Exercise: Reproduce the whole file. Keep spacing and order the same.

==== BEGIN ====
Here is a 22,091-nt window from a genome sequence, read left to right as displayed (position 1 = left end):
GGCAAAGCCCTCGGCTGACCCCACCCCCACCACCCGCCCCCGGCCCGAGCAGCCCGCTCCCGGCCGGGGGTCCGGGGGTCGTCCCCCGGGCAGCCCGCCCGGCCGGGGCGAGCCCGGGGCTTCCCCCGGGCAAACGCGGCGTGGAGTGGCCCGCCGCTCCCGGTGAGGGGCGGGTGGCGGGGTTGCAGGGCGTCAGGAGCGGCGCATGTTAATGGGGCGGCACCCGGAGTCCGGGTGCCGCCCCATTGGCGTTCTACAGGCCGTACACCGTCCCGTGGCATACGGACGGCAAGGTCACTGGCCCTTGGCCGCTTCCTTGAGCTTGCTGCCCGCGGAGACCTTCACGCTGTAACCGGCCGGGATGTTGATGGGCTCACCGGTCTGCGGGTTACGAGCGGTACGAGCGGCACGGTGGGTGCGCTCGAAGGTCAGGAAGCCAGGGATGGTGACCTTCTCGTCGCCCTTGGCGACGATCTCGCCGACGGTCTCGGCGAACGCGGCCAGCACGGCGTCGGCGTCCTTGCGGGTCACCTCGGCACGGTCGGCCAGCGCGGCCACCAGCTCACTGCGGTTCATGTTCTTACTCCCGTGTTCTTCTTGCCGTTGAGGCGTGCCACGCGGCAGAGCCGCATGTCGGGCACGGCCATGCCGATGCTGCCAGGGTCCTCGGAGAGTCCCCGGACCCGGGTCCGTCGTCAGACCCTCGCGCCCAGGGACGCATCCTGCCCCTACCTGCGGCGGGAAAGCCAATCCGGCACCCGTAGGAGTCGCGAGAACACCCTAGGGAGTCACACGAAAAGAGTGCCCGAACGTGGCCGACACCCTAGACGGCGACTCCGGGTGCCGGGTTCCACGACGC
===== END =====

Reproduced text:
Here is a 22,091-nt window from a genome sequence, read left to right as displayed (position 1 = left end):
GGCAAAGCCCTCGGCTGACCCCACCCCCACCACCCGCCCCCGGCCCGAGCAGCCCGCTCCCGGCCGGGGGTCCGGGGGTCGTCCCCCGGGCAGCCCGCCCGGCCGGGGCGAGCCCGGGGCTTCCCCCGGGCAAACGCGGCGTGGAGTGGCCCGCCGCTCCCGGTGAGGGGCGGGTGGCGGGGTTGCAGGGCGTCAGGAGCGGCGCATGTTAATGGGGCGGCACCCGGAGTCCGGGTGCCGCCCCATTGGCGTTCTACAGGCCGTACACCGTCCCGTGGCATACGGACGGCAAGGTCACTGGCCCTTGGCCGCTTCCTTGAGCTTGCTGCCCGCGGAGACCTTCACGCTGTAACCGGCCGGGATGTTGATGGGCTCACCGGTCTGCGGGTTACGAGCGGTACGAGCGGCACGGTGGGTGCGCTCGAAGGTCAGGAAGCCAGGGATGGTGACCTTCTCGTCGCCCTTGGCGACGATCTCGCCGACGGTCTCGGCGAACGCGGCCAGCACGGCGTCGGCGTCCTTGCGGGTCACCTCGGCACGGTCGGCCAGCGCGGCCACCAGCTCACTGCGGTTCATGTTCTTACTCCCGTGTTCTTCTTGCCGTTGAGGCGTGCCACGCGGCAGAGCCGCATGTCGGGCACGGCCATGCCGATGCTGCCAGGGTCCTCGGAGAGTCCCCGGACCCGGGTCCGTCGTCAGACCCTCGCGCCCAGGGACGCATCCTGCCCCTACCTGCGGCGGGAAAGCCAATCCGGCACCCGTAGGAGTCGCGAGAACACCCTAGGGAGTCACACGAAAAGAGTGCCCGAACGTGGCCGACACCCTAGACGGCGACTCCGGGTGCCGGGTTCCACGACGC